when he clutched his chest and dropped out of my life.
One night when I was twelve, I awoke in a sweat,
tiptoed into the bathroom, turned on the light,
opened my mouth, and squinted hard at the mirror
to see bones and flesh crumbling away, like a photograph
dissolving in chemicals, until only my eyes were left.
Once, we lost our two-year-old on an idyllic morning
at one of her sister’s games: all the other moms and dads
went to search with us in the suddenly labyrinthine
woods behind the fields, while all I could hear
was the cry of an invisible plane somewhere above.
Loss takes up inside everything sooner or later
and eats right through it. The planet spins, the galaxies
whirl, the infant stumbles into old age: why just last summer
I took an enormous branch from the oak in my yard —
eaten away inside by insects — and snapped it like a twig.
Like the purple scar carved
deep in the night’s sky
by the sudden flash
of a shooting star
Meeting Mister Buddha at the Doctor’s Office
After making eye contact with Carol the receptionist
I sat down in a chair next to the only other person
in the office at the time. He seemed to be about
my age but he was pretty flabby (clearly he had not
played two and a half hours of tennis that morning
in the hot September sun). After a moment’s silence,
Carol looked at the man and said, “Mister Buddha,
are you sure you don’t have any cards with you?”
I looked up in surprise. You just never know when
or where the Buddha will appear, that’s the truth.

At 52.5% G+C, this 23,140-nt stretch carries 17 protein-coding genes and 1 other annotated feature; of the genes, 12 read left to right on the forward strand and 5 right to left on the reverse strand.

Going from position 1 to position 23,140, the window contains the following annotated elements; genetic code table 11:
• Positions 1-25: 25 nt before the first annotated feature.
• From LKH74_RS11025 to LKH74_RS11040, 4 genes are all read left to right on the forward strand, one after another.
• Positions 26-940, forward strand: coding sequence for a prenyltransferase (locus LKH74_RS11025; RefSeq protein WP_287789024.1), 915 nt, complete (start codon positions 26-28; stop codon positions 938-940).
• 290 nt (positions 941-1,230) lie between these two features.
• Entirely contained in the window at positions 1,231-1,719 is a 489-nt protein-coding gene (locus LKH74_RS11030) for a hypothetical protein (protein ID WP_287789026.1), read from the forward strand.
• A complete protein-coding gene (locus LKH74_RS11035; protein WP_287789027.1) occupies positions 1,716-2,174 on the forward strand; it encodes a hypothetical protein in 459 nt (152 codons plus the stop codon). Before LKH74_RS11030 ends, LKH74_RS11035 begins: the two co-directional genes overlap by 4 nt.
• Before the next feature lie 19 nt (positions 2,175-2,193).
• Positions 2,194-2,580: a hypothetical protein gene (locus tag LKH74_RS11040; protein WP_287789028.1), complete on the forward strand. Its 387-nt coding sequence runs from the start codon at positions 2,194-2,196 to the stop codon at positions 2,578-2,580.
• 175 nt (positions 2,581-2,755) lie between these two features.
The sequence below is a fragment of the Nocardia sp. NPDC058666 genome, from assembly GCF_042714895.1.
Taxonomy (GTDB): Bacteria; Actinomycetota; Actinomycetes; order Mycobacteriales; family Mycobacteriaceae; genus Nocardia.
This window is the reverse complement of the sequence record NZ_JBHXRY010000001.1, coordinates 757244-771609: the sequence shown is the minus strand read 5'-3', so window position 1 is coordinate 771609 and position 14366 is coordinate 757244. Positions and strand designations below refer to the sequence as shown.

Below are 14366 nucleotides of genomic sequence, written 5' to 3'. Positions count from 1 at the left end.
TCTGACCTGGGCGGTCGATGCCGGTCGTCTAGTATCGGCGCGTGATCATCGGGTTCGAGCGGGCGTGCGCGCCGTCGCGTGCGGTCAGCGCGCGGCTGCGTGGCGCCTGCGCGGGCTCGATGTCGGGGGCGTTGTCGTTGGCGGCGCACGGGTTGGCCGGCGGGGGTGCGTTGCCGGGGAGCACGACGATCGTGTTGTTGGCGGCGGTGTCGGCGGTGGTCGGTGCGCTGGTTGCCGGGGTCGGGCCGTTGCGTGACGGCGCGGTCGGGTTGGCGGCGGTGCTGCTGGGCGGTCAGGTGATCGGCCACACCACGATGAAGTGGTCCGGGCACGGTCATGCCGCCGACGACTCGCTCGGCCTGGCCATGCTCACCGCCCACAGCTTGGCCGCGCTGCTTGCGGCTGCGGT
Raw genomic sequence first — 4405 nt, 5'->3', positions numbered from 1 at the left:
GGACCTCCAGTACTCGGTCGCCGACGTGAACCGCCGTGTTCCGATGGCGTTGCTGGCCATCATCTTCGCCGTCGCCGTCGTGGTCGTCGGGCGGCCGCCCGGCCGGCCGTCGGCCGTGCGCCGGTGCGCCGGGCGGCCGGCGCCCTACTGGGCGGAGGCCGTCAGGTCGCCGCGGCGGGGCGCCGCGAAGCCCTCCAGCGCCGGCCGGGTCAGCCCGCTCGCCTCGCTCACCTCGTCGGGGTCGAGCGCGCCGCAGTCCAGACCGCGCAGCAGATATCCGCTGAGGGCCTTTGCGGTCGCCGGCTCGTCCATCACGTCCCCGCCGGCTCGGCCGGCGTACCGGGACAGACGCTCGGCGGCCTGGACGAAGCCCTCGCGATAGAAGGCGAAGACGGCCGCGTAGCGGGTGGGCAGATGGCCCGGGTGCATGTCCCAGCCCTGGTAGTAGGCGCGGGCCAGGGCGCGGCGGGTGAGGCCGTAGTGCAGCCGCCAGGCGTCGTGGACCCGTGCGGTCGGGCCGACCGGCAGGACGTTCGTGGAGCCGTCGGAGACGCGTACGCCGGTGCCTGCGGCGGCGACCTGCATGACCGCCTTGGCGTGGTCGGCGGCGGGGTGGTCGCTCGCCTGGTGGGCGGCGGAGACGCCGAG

He reckoned his wife must have taken the new ones,
and so there he was caught in a bureaucratic pickle.
But Carol — as always the mindful receptionist —
suggested he could just fax in the information later.
She asked him to fill out a registration form —
name and telephone number only. Mister Buddha
agreed there was no need for any more work
than was absolutely necessary, and then she asked
for his $15 co-pay, which he paid in small bills
before turning with a smile and heading out the door.
Suddenly I wasn’t all that worried about my lab
results — and, in fact, they turned out to be just fine.
It was somehow good to know that Mister Buddha
himself doesn’t always carry his insurance cards
and that he has a higher co-pay than I do.
Falling in Love
How did they choose their subjects,
those sly Italian scientists at Pavia University
studying the mysterious love molecule —
known officially as Nerve Growth Factor (NGF)?
Did they put an ad in the local newspaper for
volunteers already stupefied by love’s first pulls and tugs
to mosey on down to the lab
as soon as they started feeling the symptoms
(pitter-pattering heart, sweaty palms, giddiness)
or did they do a little scientific matchmaking of their own
in the nooks and crannies of their brightly lit laboratory
— where else would the chemistry be better, really?